BILLUND. The Mecca of Lego. The small, unassuming Danish town where carpenter Ole Kirk Christiansen created one of the world’s most iconic brands of toys early in the 20th century.

And there we were, peering through the windows of his former home just yards from the Lego House, a 21st century creation which pays homage to the plastic building bricks.

Benjamin, my son and a massive Lego fan, spotted the house as we strode down the main street, Hovedgaden, of this most peculiar, suburbanite place.

For a town that attracts more than three million tourists a year, the centre was remarkably quiet and unassuming.

But walk half a mile down the road to Legoland, the company’s original theme park, and it’s an entirely different story.

We begun our Denmark adventure at the Legoland Castle Hotel, spending two nights in a regally-themed room. And then it was into Legoland itself, experiencing the thrills of Knight’s Kingdom, Flying Eagle, Ice Pilots School, Polar X-Plorer, Vikings River Splash and X-Treme Racers, along with a ride up the tower, which gives you breathtaking views.

While in Legoland, you can almost touch the planes as they fly overhead in and out of Billund airport, built by Lego in 1964. Manchester is just an hour away with Ryanair and it literally took us five minutes in our Europcar-hired car to reach the hotel.

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Of course, no trip to Billund is complete without a trip to the uniquely-designed Lego House, opened only two years ago. The sight of an enormous 15-metre high Lego tree, consisting of more than six million bricks, is a sight to behold as you stride into the square.

There are various levels to explore, all with different ‘zones’, where you can create your own models, direct a Lego stop-motion movie, build a fish and then bring it to life and marvel at the many fantastically-constructed Lego sets.

When you’re ready to eat, you can ‘build your own meal’ in the Mini Chef restaurant, using different coloured Lego bricks, and have a robot serve it to you. And the fun’s not just on the inside, with 13 roof terraces on the building’s exterior equipped with various play areas and fantastic views of the town and beyond.

Billund is not just about Lego though, with the mini-tropolis of Lalandia a favourite destination for many families. There are hundreds of traditional Danish lodges set among parkland on the outskirts of the town, with a huge complex at its hub, complete with permanent blue sky, Roman-Style amphitheatre and a distinct Mediterranean feel to the place.

You can make your way – as most people do – to the fantastic aquadome, or you can pop along to the Winter Wonderland and do a spot of skiing or rock climbing, have a game of bowling or mini golf, or burn off some energy in Monky Tonky land. As we were staying on site for three nights in a lovely, and well-equipped, two-bedroom lodge, we spent the best part of a day splashing and sliding down the various water rides in the aquadome.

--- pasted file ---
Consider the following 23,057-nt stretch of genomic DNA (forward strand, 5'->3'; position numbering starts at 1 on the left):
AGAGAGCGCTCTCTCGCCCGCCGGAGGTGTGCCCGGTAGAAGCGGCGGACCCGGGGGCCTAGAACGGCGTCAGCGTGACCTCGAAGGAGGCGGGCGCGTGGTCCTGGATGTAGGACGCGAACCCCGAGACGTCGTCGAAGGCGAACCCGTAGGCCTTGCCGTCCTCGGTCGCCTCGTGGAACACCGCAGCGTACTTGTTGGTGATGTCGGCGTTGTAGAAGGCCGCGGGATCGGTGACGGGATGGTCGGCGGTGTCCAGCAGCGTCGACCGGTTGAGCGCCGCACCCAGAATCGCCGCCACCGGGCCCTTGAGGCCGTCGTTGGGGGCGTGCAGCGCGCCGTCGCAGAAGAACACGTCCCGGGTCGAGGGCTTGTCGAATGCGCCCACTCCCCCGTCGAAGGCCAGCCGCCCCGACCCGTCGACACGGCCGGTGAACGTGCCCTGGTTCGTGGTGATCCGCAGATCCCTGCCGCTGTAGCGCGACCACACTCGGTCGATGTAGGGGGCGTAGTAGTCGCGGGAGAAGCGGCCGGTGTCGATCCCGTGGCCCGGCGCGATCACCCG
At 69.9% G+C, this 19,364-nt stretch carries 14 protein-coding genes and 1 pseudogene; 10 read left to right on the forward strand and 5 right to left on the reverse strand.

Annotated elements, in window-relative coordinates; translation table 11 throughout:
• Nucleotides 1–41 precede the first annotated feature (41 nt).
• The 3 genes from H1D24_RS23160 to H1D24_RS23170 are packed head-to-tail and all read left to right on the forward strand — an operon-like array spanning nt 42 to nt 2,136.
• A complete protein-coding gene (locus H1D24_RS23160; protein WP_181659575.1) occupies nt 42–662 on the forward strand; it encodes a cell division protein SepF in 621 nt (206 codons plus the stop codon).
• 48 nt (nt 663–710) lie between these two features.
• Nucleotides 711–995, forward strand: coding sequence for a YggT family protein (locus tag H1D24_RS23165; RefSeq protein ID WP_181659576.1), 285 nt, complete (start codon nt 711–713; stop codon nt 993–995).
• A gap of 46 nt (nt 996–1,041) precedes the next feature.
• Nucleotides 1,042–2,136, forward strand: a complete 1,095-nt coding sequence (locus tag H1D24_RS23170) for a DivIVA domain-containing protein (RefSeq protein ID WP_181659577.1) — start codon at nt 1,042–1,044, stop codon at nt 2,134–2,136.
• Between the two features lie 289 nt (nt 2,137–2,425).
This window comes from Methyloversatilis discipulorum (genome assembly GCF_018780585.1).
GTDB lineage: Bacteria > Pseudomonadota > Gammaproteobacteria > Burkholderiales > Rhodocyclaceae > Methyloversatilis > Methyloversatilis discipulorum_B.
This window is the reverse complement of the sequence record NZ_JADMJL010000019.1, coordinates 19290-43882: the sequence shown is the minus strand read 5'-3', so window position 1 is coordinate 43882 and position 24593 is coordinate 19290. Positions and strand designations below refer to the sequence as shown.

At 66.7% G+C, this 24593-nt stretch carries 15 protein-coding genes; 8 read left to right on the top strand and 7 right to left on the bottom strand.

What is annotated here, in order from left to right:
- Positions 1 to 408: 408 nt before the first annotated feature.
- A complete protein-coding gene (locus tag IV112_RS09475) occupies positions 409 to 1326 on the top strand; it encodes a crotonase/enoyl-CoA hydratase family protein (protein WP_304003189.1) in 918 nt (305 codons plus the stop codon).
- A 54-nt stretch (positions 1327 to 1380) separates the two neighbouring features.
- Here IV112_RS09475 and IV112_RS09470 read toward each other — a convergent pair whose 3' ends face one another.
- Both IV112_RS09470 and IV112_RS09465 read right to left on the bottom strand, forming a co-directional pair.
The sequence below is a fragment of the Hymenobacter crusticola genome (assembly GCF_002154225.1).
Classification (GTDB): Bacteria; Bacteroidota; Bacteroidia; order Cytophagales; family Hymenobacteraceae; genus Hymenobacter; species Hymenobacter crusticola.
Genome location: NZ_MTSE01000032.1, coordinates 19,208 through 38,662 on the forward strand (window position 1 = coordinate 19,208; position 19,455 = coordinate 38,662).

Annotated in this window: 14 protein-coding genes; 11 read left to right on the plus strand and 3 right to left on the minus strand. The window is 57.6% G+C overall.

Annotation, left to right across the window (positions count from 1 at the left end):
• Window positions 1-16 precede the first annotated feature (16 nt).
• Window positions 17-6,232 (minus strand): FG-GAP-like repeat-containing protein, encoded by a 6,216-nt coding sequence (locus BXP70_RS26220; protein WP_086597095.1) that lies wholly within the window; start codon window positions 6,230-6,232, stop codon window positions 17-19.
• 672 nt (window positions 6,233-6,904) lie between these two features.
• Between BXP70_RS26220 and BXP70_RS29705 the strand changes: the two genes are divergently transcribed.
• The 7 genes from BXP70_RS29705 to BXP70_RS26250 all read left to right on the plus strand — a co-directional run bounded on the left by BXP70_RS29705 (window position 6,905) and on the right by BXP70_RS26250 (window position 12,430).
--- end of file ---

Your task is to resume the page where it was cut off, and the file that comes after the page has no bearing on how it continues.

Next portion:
Just 20 minutes away by car is Givskud Zoo, part zoo, part safari park. It is home to a multitude of species, while we got up close and personal with the lions in a special behind-the-scenes tour of their stable block. Standing with our guide Sophie, a former TV newsreader, just a couple of feet away from these majestic creatures, they barely batted an eyelid at our presence as we stood and gazed at them in awe.

Next we headed to the west coast to Tirpitz, Hitler’s underground bunker during the Second World War, which has been renovated and turned into a museum. It was really interesting to see the war from the ‘enemy’ perspective and what the German soldiers had to go through.

After Tirpitz, it was on to our third and final base of the week, a lovely apartment at Ribe Byferie, a holiday village on the outskirts of Denmark’s oldest town, Ribe. Ribe Byferie was like an amalgam of Amsterdam and Coronation Street – from the front you had a splendid river view and from the back you could see the back yards of your neighbours, interspersed with more cobbled streets, but this had a far more upmarket feel than Weatherfield.

From Ribe, the Wadden Sea Centre is only a 10-minute drive and after a wander around the town, dominated by the 12th century cathedral, we drove to the attraction that marvels at the wonders of the ocean and all the wildlife associated with it.

And finally, there was the Viking Centre, a recreation of a settlement as it would have looked during the time of Denmark’s most famous inhabitants. We were shown around the village by our very own guide, while the children got to make their own bread, mint a coin each and hear tales from a time when these Scandinavian warriors ruled the roost.

There was just time to follow the famous Night Watchman around Ribe in our last evening there, as he regaled tales of the town’s historic past, and the next day we journeyed back to Billund and home, but not before one last play at the Lego House.

WHERE TO STAY

  • Lalandia offers a holiday cottage for two persons for two nights from around £340 (access to the water park included)
  • Legoland Castle Hotel offers double rooms from around £150.
  • Ribe Byferie Hotel offers holiday apartments (sleeps two to four people) from around £100

HOW TO GET THERE

  • British Airways has flights from Manchester to Billund from around £75 per person one way.
  • Ryanair has two weekly flights between Manchester and Billund from around £15 per person one way.